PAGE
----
The Student News Site of Tarrant County College

The Collegian

The Student News Site of Tarrant County College

The Collegian

The Student News Site of Tarrant County College

The Collegian

Storage space turns to art gallery on NW Campus

By Edna Horton/nw news editor

Clockwise from top left, Honeycomb by Denise Anger, Magic Bullet by Linsey Morgan, Little Me by Chambly Hill.  Photo by Casey Horton/The Collegian
Clockwise from top left, Honeycomb by Denise Anger, Magic Bullet by Linsey Morgan, Little Me by Chambly Hill. Photo by Casey Horton/The Collegian

A new NW Campus gallery connects the arts and police cadets.

The Skylight Gallery had its opening ceremony Oct. 24. Located in the Criminal Justice Center entryway, the gallery will display mainly ceramics and one painting. Chris Cunningham, NW art instructor and gallery curator, said the displays would contain mainly student artwork and rotate out each semester.

“Hopefully, maybe sometime in the future, we will be able to have some artwork that has a higher value to it,” he said. “Who knows, we may even put some artifacts from law enforcement out here.”

The idea for the Skylight Gallery began when Malcolm Jackson, Criminal Justice Training Center coordinator, attended an art show in NW’s Lakeview Gallery. He said he saw some of the mosaic wall art displayed in the show and thought it would fit perfectly in the entryway. He talked to Mike Matthews, humanities divisional dean, and the idea became a reality.

The entryway has a glass ceiling that allows sunlight into the building.

Jackson thought it would be a good place to display artwork because of the natural light. Previously, the hallway served as a storage space for tables, chairs and file boxes.

“We had this hallway with that beautiful skylight,” he said. “As you stood in the doorway and looked at it, it looked so barren. I kept looking at that and said, ‘You know, here is an opportunity for people who are in the lunchroom to look out and see something besides a barren wall.’”

Jackson wanted to broaden the horizons of the law enforcement personnel who came through the facility and to provide a way to decompress from the intensity of their jobs and training. He thought bringing art students over from the other side of the campus would open them up to explore other career opportunities they may not have considered before.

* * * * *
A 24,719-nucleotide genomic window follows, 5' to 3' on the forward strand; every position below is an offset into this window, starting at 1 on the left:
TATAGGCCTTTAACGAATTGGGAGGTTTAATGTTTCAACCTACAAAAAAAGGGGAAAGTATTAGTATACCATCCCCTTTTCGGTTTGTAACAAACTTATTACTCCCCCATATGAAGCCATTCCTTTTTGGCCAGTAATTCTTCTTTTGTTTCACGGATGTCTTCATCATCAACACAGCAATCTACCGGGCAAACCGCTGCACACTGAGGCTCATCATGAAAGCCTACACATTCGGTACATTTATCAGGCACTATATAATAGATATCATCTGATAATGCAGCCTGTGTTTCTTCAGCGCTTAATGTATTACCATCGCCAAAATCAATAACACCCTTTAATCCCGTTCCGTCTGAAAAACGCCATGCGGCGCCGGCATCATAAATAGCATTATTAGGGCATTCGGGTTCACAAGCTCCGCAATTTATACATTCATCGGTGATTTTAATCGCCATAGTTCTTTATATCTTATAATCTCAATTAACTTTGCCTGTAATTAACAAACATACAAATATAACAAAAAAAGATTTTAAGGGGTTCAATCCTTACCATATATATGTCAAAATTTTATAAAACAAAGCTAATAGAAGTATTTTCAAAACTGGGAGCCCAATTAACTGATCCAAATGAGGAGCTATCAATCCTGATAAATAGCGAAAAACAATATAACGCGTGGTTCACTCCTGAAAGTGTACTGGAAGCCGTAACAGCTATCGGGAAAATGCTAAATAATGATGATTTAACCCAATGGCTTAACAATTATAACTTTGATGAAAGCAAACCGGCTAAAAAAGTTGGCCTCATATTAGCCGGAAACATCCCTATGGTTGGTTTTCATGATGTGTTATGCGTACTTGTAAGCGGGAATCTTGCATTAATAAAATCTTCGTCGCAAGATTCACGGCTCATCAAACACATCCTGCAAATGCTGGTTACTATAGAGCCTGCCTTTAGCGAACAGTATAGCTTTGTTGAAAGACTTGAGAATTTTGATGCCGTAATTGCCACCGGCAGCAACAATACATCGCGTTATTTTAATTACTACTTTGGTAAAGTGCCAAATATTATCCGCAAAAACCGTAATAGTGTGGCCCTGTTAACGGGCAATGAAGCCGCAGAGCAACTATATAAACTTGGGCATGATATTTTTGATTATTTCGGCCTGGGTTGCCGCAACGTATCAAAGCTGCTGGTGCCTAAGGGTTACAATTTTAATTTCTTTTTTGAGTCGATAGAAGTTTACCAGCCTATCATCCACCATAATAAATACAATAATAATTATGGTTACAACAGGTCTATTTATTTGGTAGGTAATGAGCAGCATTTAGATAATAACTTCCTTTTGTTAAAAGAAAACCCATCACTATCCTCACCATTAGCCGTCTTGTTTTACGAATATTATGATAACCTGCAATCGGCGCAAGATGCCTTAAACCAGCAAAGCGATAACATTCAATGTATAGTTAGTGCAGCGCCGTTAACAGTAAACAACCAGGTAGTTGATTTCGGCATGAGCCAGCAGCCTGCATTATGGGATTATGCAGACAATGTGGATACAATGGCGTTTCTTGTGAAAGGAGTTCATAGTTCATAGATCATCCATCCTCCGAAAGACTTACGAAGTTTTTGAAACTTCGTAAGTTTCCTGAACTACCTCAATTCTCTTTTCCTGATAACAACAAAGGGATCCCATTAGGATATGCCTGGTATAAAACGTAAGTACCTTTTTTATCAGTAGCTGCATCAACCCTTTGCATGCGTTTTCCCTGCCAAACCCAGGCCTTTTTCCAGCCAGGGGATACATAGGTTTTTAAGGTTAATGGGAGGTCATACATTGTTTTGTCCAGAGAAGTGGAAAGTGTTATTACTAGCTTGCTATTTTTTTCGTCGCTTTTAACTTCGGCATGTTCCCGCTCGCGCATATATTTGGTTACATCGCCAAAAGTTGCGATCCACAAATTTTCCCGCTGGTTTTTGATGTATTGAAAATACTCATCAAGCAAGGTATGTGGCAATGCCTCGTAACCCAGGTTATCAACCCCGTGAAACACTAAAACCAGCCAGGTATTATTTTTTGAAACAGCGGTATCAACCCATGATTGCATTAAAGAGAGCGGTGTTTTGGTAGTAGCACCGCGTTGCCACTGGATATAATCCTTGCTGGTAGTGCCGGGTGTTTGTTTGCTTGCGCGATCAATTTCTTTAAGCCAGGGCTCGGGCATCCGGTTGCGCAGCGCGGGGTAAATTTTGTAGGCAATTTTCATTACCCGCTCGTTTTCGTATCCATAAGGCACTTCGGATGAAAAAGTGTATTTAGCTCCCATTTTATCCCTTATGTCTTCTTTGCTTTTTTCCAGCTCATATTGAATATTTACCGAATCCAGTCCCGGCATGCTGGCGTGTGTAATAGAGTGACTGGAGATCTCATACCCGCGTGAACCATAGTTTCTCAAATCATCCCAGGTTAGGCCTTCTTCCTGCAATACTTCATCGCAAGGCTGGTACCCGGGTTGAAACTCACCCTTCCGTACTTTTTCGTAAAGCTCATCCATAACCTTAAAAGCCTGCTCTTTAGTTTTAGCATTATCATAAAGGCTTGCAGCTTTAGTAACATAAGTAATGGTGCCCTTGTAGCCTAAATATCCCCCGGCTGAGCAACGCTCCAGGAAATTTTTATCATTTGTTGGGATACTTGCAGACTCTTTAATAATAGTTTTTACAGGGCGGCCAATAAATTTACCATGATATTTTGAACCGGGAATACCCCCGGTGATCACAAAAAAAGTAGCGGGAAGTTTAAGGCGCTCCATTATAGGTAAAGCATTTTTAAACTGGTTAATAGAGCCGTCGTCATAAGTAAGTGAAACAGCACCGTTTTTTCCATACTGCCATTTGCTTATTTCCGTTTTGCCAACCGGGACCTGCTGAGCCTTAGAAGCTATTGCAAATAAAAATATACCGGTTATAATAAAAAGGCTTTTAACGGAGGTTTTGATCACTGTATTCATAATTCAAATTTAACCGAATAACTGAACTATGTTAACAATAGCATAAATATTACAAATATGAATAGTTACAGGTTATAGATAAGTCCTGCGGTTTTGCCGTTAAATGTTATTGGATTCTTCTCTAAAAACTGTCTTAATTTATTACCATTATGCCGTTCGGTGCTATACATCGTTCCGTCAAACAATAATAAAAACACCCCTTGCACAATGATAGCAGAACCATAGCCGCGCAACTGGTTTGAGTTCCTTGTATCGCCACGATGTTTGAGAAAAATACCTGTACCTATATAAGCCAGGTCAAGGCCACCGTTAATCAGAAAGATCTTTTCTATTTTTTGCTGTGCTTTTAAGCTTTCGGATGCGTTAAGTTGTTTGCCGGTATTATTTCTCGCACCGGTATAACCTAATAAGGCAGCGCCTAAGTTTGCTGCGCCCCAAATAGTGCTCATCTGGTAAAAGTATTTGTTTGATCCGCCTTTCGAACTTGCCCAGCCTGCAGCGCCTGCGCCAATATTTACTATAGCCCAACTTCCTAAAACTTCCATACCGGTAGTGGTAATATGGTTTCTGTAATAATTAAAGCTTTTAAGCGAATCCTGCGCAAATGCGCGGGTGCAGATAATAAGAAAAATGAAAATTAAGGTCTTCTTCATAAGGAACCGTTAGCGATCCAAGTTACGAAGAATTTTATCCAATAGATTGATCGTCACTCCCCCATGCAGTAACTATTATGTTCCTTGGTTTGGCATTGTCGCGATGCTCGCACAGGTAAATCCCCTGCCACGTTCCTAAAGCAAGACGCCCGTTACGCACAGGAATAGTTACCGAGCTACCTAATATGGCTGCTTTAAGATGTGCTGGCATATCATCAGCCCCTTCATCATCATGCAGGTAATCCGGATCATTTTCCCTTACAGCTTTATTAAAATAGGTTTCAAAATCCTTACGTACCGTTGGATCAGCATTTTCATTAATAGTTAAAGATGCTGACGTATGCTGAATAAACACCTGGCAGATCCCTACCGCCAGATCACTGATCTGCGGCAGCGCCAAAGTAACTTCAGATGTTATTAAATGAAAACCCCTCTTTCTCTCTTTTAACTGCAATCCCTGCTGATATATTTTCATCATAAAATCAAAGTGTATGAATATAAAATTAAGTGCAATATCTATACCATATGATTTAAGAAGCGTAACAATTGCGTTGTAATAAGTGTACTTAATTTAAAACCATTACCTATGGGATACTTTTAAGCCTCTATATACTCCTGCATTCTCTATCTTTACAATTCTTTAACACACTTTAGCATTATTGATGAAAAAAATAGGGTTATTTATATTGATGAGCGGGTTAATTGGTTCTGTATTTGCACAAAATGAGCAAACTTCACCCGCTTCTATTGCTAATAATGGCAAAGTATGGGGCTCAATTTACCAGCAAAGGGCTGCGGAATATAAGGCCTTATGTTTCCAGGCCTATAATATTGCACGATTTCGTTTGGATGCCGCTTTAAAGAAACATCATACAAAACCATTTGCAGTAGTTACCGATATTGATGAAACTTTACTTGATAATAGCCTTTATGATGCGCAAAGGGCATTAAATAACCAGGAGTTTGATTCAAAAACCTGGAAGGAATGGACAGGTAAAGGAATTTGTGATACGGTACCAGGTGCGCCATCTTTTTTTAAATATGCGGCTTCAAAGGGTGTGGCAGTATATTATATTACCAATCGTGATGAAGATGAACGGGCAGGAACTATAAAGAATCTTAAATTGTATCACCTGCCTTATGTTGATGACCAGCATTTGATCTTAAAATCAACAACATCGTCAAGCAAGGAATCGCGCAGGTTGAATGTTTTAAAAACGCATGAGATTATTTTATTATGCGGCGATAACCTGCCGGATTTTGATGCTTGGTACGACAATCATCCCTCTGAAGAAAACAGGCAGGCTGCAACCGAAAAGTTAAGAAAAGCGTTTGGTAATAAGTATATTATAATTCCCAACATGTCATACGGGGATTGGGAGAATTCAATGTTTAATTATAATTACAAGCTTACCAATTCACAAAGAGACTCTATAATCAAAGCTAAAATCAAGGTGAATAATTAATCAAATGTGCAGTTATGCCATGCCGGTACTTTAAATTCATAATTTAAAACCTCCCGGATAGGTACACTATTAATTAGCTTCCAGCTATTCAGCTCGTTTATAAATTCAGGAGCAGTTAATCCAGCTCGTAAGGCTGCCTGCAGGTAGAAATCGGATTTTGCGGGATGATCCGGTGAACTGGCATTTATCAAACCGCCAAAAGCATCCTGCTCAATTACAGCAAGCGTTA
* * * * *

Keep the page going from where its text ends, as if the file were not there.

From left, Candy and Soda by Maria Perotin, Ancient Longing by Chambly Hill.  Photo by Casey Horton/The Collegian
From left, Candy and Soda by Maria Perotin, Ancient Longing by Chambly Hill. Photo by Casey Horton/The Collegian

Jackson said art plays an important role in law enforcement. The reconstruction of a face with clay, drawings of crime scenes for court and computer animation all rely on art.

“[We want] to get the students on this campus interested in realizing, ‘Hey, there is something besides just doing this for art or therapy or fun. There is a real need for this talent.’ How do we put that into the law enforcement arena?”

Jackson wants to bring the campus together to work as a cohesive, collaborative unit. He said he hopes the gallery will open more opportunities for programs at TCC, such as classes that specifically teach art that can be used in law enforcement, such as drawing of crime scenes.

“I think that says, ‘Why don’t we?’” he said. “Who does teach people how to do the sketch artist stuff? I don’t know the answer to that, so maybe there’s an opportunity for another training program.”

Cunningham said because of all the natural light, only certain media can be displayed in Skylight Gallery.

“We do have a sculpture facility that we just started getting really going,” he said. “We’re doing some bronze casting, and we’re doing all kinds of sculptural projects. I’m hoping they pull some of that student work over here.”

Gallery hours are 7:30 a.m.-5 p.m. Monday-Friday.

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